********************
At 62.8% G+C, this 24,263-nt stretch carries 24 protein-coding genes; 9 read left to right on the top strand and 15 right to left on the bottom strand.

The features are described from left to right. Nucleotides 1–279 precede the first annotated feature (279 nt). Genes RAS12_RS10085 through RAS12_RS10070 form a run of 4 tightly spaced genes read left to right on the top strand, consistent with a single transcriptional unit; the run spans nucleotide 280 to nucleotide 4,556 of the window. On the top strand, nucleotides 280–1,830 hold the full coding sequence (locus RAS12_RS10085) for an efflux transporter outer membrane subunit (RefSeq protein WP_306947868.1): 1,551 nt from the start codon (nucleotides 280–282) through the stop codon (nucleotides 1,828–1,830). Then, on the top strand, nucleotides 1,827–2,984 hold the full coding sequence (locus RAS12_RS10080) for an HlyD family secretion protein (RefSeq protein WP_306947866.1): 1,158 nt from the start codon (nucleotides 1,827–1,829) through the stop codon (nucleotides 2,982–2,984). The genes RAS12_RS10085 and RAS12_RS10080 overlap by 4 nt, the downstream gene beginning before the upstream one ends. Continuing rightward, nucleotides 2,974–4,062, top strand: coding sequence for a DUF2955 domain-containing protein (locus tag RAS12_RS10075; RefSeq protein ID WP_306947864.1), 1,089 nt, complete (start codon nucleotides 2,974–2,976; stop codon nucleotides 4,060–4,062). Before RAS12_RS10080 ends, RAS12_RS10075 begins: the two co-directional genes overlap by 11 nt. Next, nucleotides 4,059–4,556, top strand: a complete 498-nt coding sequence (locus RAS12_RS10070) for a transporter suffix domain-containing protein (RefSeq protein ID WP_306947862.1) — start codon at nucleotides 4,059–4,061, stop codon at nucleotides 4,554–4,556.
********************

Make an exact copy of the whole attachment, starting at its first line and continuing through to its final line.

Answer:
At 62.8% G+C, this 24,263-nt stretch carries 24 protein-coding genes; 9 read left to right on the top strand and 15 right to left on the bottom strand.

The features are described from left to right. Nucleotides 1–279 precede the first annotated feature (279 nt). Genes RAS12_RS10085 through RAS12_RS10070 form a run of 4 tightly spaced genes read left to right on the top strand, consistent with a single transcriptional unit; the run spans nucleotide 280 to nucleotide 4,556 of the window. On the top strand, nucleotides 280–1,830 hold the full coding sequence (locus RAS12_RS10085) for an efflux transporter outer membrane subunit (RefSeq protein WP_306947868.1): 1,551 nt from the start codon (nucleotides 280–282) through the stop codon (nucleotides 1,828–1,830). Then, on the top strand, nucleotides 1,827–2,984 hold the full coding sequence (locus RAS12_RS10080) for an HlyD family secretion protein (RefSeq protein WP_306947866.1): 1,158 nt from the start codon (nucleotides 1,827–1,829) through the stop codon (nucleotides 2,982–2,984). The genes RAS12_RS10085 and RAS12_RS10080 overlap by 4 nt, the downstream gene beginning before the upstream one ends. Continuing rightward, nucleotides 2,974–4,062, top strand: coding sequence for a DUF2955 domain-containing protein (locus tag RAS12_RS10075; RefSeq protein ID WP_306947864.1), 1,089 nt, complete (start codon nucleotides 2,974–2,976; stop codon nucleotides 4,060–4,062). Before RAS12_RS10080 ends, RAS12_RS10075 begins: the two co-directional genes overlap by 11 nt. Next, nucleotides 4,059–4,556, top strand: a complete 498-nt coding sequence (locus RAS12_RS10070) for a transporter suffix domain-containing protein (RefSeq protein ID WP_306947862.1) — start codon at nucleotides 4,059–4,061, stop codon at nucleotides 4,554–4,556.